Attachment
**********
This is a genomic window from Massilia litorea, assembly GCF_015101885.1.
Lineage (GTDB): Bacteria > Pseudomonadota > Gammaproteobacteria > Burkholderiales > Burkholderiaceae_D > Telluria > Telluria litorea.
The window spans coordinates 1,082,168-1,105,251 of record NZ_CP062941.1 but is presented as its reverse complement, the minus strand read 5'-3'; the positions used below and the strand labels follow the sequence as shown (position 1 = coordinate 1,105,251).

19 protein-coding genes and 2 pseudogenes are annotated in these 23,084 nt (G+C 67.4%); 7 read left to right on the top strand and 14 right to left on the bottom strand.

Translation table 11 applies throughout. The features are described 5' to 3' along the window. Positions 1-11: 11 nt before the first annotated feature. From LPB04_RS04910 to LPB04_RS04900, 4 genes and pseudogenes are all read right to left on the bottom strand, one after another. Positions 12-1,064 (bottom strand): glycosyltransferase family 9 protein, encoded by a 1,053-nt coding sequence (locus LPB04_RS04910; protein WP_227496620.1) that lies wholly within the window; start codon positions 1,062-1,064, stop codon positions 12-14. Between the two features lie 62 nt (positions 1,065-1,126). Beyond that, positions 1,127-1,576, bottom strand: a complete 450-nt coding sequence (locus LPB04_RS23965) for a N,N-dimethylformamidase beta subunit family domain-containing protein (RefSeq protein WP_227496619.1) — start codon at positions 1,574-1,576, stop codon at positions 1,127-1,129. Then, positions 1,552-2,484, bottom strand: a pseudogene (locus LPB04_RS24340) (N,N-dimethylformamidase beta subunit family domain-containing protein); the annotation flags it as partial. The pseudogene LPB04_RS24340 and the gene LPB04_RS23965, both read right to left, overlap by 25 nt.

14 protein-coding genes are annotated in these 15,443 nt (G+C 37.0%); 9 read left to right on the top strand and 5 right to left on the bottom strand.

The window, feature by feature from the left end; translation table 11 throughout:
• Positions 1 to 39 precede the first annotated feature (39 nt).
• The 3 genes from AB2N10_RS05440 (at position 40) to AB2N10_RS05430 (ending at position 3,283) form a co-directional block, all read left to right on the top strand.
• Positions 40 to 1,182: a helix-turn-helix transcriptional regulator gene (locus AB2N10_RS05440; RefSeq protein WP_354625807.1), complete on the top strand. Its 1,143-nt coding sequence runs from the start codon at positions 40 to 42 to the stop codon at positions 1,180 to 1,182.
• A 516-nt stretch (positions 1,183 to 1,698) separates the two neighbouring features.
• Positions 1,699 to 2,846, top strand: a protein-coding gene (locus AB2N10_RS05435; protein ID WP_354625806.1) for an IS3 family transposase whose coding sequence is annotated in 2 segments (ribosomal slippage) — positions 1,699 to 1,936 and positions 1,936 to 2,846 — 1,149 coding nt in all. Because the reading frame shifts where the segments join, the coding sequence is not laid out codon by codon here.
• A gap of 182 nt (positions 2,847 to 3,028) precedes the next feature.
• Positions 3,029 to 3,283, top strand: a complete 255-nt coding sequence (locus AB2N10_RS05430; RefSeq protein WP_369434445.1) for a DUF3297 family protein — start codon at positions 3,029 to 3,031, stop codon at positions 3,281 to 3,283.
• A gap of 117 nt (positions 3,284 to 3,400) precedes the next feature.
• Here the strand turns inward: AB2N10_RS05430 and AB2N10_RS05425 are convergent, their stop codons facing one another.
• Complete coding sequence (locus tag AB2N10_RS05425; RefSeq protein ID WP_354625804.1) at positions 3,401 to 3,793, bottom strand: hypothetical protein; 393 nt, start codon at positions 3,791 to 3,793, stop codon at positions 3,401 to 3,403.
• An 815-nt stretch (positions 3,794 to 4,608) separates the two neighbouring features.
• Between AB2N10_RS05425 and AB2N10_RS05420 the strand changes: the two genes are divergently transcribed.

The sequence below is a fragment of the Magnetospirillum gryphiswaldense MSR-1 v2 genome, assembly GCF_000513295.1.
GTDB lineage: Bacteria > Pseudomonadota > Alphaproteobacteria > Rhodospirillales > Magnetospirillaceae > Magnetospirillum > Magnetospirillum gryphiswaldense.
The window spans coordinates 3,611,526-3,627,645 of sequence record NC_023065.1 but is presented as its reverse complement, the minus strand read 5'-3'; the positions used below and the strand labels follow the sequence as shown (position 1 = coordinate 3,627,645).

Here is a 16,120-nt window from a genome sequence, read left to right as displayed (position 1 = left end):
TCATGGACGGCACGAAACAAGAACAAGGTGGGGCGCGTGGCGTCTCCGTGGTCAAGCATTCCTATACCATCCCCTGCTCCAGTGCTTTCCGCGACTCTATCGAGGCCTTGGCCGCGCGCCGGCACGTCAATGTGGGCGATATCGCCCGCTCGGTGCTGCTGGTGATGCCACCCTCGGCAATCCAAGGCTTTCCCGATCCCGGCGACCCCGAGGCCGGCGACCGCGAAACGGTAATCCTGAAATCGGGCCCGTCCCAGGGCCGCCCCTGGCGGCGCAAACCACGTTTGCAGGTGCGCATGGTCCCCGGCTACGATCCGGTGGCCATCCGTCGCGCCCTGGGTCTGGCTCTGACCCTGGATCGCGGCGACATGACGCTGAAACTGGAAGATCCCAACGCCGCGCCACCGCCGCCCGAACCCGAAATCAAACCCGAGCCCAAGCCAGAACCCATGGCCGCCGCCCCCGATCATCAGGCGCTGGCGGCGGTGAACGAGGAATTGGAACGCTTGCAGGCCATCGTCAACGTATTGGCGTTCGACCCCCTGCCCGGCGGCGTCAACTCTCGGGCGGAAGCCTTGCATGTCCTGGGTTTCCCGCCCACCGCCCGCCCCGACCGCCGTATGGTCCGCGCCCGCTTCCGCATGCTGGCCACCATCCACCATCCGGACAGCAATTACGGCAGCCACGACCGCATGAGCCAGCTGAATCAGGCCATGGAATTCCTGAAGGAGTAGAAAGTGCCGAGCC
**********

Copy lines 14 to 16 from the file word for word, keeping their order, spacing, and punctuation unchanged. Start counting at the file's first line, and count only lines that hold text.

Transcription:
• Positions 3,029 to 3,283, top strand: a complete 255-nt coding sequence (locus AB2N10_RS05430; RefSeq protein WP_369434445.1) for a DUF3297 family protein — start codon at positions 3,029 to 3,031, stop codon at positions 3,281 to 3,283.
• A gap of 117 nt (positions 3,284 to 3,400) precedes the next feature.
• Here the strand turns inward: AB2N10_RS05430 and AB2N10_RS05425 are convergent, their stop codons facing one another.